I think it’s really amazing how Lewis Reed’s early photography shows such versatility and creativity.

Photo Manipulation Without a Computer

If you take a look at the state of photography today, such as the advances of digital cameras and the artful image manipulation by Photoshop, it is easy to forget that back in the 1900s photographers couldn’t just go into a computer program and change their images any way they wanted. Instead of retouching an image on a computer, as it’s done now, it originally took place on the negative.

Photo manipulation was one tool Lewis Reed had in his photography tool belt. He was 100 years ahead of his time by creating special effects to images long before the convenience and efficiency of digital photography and Photoshop were ever imaginable.

I was hugely interested in how this was undertaken, and by the fact that the modification looked so seamless in the printed image. Spotting these manipulated photos in his extensive collection has been both easy and difficult. Some were simple double exposure images or hand colored images. The addition of these hand-drawn backgrounds was a little more difficult. It wasn’t until I viewed the high resolution scan that this modification jumped out at me.

Reading up on the subject I have become aware that retouching is in fact an art that evolved right alongside the birth of photography. The photographs below were retouched by hand (also known as “handwork”) on the glass negative using a hard graphite pencil and pieced together in the darkroom from separate photographs. The two photographs, one of the people standing on the edge of a cliff, and the other of the hand-drawn mountains, appear to be joined at the edge of the cliff where the mountains begin. All of this required a degree of artistic skill and access to a darkroom. Lewis Reed developed his own photographs in a darkroom in his house — in the kitchen, to be exact — and worked at night to develop the negatives.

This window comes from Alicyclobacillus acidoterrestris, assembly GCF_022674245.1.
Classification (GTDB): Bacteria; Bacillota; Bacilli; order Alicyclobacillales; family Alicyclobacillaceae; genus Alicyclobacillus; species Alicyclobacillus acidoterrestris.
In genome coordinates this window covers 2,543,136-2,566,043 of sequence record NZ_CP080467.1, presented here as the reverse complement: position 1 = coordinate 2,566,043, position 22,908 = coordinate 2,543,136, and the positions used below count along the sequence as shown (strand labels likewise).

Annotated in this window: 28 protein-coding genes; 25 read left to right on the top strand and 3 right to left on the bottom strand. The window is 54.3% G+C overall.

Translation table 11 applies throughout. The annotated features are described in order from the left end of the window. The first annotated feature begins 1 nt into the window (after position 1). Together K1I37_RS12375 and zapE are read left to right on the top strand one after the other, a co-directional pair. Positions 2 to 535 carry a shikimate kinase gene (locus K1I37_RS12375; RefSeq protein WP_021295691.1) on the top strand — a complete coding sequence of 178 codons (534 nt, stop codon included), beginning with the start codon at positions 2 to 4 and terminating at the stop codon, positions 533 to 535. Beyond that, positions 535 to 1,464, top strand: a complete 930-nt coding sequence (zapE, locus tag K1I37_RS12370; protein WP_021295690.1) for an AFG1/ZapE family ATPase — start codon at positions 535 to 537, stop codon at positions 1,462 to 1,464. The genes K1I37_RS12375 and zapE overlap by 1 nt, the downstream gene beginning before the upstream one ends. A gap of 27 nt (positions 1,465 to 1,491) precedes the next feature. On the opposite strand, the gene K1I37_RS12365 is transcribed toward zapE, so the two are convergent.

The photographs below show two unknown people posing on a cliff in front of a hand-drawn background of mountains.

1900s digital manipulation

An original photograph retouched with hand-drawn mountains by Lewis Reed

1900s digital manipulation

Same photo as above, different angle, retouched by Lewis Reed.

Today, we can look back and appreciate the time and creativity it took to edit these photos without Photoshop.

Lewis Reed Shows Off His “Photoshopping” Skills… 100 Years Ago

If you take a look at the state of photography today, such as the advances of digital cameras and the artful image manipulation by Photoshop, it is easy to forget that back in the 1900s photographers couldn’t just go into a computer program and change their images any way they wanted. They did what they could with the tools they had. Double image exposure was one tool Lewis Reed had in his photography tool belt. He was doing crazy things to images and creating humorous effects over 100 years ago. With double exposure technique, you could create certain effects like placing the same person on both sides of a picture simultaneously. Photographs were pieced together in the darkroom from separate photographs.

Below are eight (circa 1920s) photographs from Lewis Reed’s collection that will make you do a double take. No digital manipulation here. (click on photos to enlarge)

1900s double exposure image

A double exposure image of Lewis Reed’s brother, Edgar, seated on both sides of a table.

1900s double exposure image

Lewis Reed standing on both sides of a steamroller

1900s double exposure image

Another double exposure wonderment. Wanna Fight?

1900s double exposure image

Oh No! What on earth are they doing? I don’t know, but this one is epic.

1900s double exposure image

Don’t Shoot! Lewis Reed is standing both front left and front right in this photo

1900s double exposure image

Surrealistic, ghost-like effect of Lewis Reed standing next to a tree in the middle of train track.

1900s double exposure image

More “photoshop” fun. Lewis Reed pushing the same man in baby carriage on both sides of the photo.

1900s double exposure image

It’s a bird, it’s a plane .. no, it’s a man up in a tree!